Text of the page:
Actually, I think I'm going to go and post that on my blog too :-)

It is also a great achievement to come through a traumatic and life changing experience without having a trace of bitterness - and important to recognise it as the achievement that it is. There are lots of stern-faced bitter people in the world and I don't think swelling their ranks with perpectual lemon-sucking is productive or helpful - something I'm accutely aware of and a slope down which some that I know have slid. The re-ignition of the senses, the firing up of the curiosity, the consequences of thought and introspection and philosophy, all of these are our allies in striving for a new future self. The change, the metamorphosis, is challenging, but maybe the rewards are just beginning to peep into view?

The photograph is stunning. Your Sanctuary / Refuge is a very important part of your past, as my barn was to me, and I do think it takes a lot of courage to let these things - once so very significant in so many ways - pass into "the before" without a place in "the after". You will again have your castle on a hill I am sure, albeit that it may not look like one.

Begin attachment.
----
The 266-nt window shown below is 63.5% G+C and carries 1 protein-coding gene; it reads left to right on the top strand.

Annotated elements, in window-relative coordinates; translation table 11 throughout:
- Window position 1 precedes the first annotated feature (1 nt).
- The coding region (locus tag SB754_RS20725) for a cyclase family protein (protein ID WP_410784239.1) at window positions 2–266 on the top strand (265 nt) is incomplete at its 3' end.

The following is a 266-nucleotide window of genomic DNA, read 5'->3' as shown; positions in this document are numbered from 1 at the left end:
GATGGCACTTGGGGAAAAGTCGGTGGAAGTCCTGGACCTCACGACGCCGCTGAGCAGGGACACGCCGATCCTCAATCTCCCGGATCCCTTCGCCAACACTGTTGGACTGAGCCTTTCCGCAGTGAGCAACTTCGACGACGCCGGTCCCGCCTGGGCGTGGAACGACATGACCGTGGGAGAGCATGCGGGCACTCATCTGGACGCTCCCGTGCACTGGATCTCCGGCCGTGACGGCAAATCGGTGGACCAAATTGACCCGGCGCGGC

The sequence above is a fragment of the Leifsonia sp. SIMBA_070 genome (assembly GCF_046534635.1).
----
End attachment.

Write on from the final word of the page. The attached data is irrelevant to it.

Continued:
My own experience of metamorphosis is similar, although I'd say (in my case) that I'm attempting to carry forward with me into my 'new life' the parts of the 'old me' that are good and useful and to merge those, where possible, with the fresh and new, whilst at the same jettisoning the parts that are no longer useful, wholesome or valid in my new world. There's also something there (for me) about re-capturing the essence of who I used to be before the recent past, if that makes sense.

Lots more to say, I think, but I will stop there for now for fear of rambling on for eternity :-)

Magdalena said...

Beautiful. How long it was taking to reach the lake? And was it possible to take a short swimming round in the early morning? Hmm, quite nice song today :-) Have a bald night and day Fram the Marine. Bye, bye.